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Another of the metrics that I like to look at is the average amount of interest earned each month. I reached point where the payments (principle+interest) each month exceeded $25, and I could make reinvestments each month, but the next benchmark I’d like to reach is to make $25 in interest each month to reinvest. That’s one new loan to invest in each month. The average for 2014 was $9.64, so I still have a way to go, but it’s increasing year over year. It was $9.16 in 2013, $5.94 in 2012, and $1.91 in 2011.
I think the thing that I like the most about Lending Club is the income potential and the growth I’ve managed with my portfolio. I haven’t deposited any new money into the account since November of 2012. Through active investing and reinvesting, my portfolio has increased by almost $200. I think that’s pretty good on deposits of just a hair over $700.
The Future of my Lending Club Portfolio
In the past, I’ve talked about changes I planned on making to my investing strategy in this section. I’m pretty happy with my returns, and with the numbers that I’ve just shown you, and so there won’t be any immediate large changes. If the default rate jumps by a lot, there’s a good chance that I might begin investing a bit more conservatively. But, if it holds steady, I see no real reason to do so. My portfolio is pretty heavily weighted towards the B and C grade loans in any case. And I don’t know that moving to A grade loans would give me the return I’m looking for. So, short term, there won’t be any changes to my investing strategy. I’ll just continue to reinvest the payments and see what kind of growth I get in 2015.
Do you have any questions I can answer about my experience with Lending Club? Other things related to peer-to-peer lending that you want to know? Let me know in the comments below, or through the contact form linked in the bar on the left.
Want to open an Investment account with Lending Club? Click here to start the process.
I started this blog to share what I know and what I was learning about personal finance. Along the way I’ve met and found many blogging friends. Please feel free to connect with me on the Beating Broke accounts: Twitter and Facebook.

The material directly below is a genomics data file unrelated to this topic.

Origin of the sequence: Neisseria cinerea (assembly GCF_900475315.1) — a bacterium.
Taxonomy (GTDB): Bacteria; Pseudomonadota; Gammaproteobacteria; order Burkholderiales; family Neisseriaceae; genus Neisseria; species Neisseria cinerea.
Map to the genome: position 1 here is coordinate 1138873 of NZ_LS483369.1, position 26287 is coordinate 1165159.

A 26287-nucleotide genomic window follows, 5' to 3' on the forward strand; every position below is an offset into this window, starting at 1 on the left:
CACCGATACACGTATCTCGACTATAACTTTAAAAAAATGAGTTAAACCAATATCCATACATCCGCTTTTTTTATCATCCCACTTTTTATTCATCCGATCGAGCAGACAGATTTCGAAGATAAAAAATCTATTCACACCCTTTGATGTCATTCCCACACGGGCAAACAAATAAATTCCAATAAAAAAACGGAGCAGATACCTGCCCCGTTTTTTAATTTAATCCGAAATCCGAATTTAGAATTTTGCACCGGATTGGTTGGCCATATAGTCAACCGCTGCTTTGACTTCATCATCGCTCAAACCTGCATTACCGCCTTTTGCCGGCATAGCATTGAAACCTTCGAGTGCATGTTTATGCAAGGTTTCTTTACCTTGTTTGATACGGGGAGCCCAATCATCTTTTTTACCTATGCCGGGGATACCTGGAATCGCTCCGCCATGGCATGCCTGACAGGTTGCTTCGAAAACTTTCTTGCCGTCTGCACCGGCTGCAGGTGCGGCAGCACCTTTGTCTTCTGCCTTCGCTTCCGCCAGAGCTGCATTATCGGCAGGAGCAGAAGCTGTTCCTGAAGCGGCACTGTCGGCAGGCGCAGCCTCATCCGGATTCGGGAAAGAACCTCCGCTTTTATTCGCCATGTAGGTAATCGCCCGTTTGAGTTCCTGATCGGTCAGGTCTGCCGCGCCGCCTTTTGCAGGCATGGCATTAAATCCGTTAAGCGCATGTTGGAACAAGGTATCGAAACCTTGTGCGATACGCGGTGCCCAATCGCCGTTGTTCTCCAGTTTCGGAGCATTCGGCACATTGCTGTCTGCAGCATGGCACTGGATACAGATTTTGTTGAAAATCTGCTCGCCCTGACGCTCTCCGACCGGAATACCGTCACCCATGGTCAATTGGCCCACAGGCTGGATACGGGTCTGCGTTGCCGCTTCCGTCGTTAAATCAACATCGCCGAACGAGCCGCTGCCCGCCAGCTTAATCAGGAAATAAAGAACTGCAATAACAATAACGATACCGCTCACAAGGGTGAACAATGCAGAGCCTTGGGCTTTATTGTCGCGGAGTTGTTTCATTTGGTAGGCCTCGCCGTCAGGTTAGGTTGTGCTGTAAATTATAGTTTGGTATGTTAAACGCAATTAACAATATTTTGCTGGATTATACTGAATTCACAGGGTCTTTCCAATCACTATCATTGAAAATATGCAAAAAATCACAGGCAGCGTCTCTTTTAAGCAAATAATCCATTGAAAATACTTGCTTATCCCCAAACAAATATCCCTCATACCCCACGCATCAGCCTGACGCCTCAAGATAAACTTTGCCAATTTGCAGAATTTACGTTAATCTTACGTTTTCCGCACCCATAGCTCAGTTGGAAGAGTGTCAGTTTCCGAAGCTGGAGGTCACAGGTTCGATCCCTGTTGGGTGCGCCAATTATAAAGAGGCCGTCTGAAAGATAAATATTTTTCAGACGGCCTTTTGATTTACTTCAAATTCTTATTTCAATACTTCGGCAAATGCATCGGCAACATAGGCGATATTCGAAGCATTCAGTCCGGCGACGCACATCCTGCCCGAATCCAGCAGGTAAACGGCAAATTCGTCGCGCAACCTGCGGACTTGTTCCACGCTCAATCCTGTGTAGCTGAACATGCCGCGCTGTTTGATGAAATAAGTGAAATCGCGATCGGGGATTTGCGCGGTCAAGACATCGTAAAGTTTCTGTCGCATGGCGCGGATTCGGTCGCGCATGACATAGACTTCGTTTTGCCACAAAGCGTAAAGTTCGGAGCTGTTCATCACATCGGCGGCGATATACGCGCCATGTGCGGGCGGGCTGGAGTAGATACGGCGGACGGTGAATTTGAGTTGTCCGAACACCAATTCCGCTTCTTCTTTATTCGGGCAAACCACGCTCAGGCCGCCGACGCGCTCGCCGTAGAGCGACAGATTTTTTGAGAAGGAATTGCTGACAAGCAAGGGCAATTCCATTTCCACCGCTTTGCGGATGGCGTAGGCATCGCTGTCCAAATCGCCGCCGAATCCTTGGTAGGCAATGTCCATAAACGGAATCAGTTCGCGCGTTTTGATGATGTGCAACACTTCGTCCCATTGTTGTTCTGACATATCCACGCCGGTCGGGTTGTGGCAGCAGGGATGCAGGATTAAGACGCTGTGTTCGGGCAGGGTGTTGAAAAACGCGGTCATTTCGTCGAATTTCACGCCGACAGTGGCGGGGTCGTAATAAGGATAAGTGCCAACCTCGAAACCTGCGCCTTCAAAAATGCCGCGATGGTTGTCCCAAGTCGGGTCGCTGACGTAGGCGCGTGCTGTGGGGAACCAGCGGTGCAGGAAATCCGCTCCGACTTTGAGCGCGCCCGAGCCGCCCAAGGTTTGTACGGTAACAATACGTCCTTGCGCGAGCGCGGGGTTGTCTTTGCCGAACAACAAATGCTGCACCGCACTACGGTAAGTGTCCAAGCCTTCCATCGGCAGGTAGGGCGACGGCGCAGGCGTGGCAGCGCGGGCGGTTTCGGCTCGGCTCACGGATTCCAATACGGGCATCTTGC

You can also connect with me personally at Novelnaut, Thatedeguy, Shane Ede, and my personal Twitter.
I am always inspired by seeing someones returns after some great work. I like your experience with lending club and I hope 2015 will be a better year.
Travis @enemyofdebt.com says
I’ve thought of doing some P2P lending myself as of late. Seems like there’s some opportunity in it – although there is some risk involved. I guess maybe the best way to approach it would be to carve out a piece of “fun money” that I’d be OK with never getting back, and see what happens. 🙂
That’s exactly what I did, Travis. I began with about $100, then just deposited about 10% of the income from this site for several years (ending in 2012) and used that as my “fun money” to test out the Lending Club system and p2p investing in general.
Simon Cunningham says
Enjoyed reading that. Thanks Shane.
Jack @ Enwealthen says
Thanks for sharing! I’ve had Lending Club on my to do list since last year, before the new family addition wreaked havoc on my schedule.
Have you experimented with any automated methods of loan selection or do you manually search for loans and reinvest every time an existing loan is paid off?
Jack, I live in a state that cant participate directly in the loans, so im forced to do it all manually through the foliofn platform on lending club.